Today federal health officials will issue guidelines on implementing a smallpox vaccine in case of an outbreak of the disease in North America. The vaccine would be used to inoculate the entire U.S. population within five days of the outbreak of the disease.
The manual being sent to health commissioners in the 50 states and the District of Columbia offers advice on how to operate mass vaccination clinics -- from logistical issues such as parking to the medical challenge of treating severe side effects. It offers suggestions on utilizing the National Guard, recruiting translators, building intricate data systems and contending with extreme weather conditions.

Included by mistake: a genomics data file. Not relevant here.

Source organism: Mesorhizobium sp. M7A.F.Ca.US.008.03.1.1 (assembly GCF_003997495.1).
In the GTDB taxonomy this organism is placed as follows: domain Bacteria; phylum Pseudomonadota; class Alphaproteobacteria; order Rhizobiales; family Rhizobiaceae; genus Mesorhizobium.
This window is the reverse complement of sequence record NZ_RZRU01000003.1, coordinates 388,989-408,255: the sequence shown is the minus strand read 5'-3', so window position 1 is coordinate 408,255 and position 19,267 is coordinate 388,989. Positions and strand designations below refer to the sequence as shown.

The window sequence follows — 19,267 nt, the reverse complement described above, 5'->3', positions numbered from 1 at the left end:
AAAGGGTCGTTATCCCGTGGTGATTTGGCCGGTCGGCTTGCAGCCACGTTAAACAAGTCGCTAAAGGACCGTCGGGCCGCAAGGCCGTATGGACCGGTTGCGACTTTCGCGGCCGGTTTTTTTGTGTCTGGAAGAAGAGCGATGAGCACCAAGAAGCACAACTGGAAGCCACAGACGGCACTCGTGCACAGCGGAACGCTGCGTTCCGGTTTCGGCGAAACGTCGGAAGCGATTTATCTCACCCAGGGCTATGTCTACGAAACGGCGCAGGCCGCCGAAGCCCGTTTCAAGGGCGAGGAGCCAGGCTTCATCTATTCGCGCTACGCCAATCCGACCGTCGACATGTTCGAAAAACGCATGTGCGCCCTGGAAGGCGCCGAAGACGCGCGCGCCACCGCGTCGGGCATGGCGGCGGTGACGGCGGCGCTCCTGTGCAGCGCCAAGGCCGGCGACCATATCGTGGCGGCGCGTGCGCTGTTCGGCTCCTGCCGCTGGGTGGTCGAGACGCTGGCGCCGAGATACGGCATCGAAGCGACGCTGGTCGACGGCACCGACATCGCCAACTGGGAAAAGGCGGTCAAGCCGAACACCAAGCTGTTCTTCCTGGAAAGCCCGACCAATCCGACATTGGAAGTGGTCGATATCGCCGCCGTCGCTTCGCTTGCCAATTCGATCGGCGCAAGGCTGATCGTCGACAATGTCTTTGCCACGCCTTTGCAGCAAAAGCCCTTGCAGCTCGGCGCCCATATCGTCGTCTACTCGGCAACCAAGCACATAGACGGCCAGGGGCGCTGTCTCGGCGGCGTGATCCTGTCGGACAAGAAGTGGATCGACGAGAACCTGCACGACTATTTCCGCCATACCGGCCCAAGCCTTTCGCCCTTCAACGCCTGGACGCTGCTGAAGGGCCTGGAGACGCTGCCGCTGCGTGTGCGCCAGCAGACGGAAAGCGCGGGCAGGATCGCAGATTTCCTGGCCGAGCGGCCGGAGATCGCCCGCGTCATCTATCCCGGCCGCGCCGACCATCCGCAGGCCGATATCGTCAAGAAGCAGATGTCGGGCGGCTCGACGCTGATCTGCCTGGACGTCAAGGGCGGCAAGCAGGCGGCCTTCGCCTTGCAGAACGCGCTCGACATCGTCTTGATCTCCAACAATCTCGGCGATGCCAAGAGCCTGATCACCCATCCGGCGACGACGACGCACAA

For now, the Bush administration does not anticipate inoculating the nation's 288 million residents -- partly because the threat of an attack is unknown and partly because the vaccine can cause severe, sometimes fatal, side effects. The vaccination plan would be activated only if an outbreak of the deadly disease occurred, an event administration officials characterize as unlikely but not impossible.
"This is a very detailed, thoughtful recipe for response" to a bioterror incident, said Michael Osterholm, a public health expert at the University of Minnesota who is advising the federal government. Using the template, states and cities should be able to devise plans "for vaccinating the largest amount of people in the shortest time possible," he said.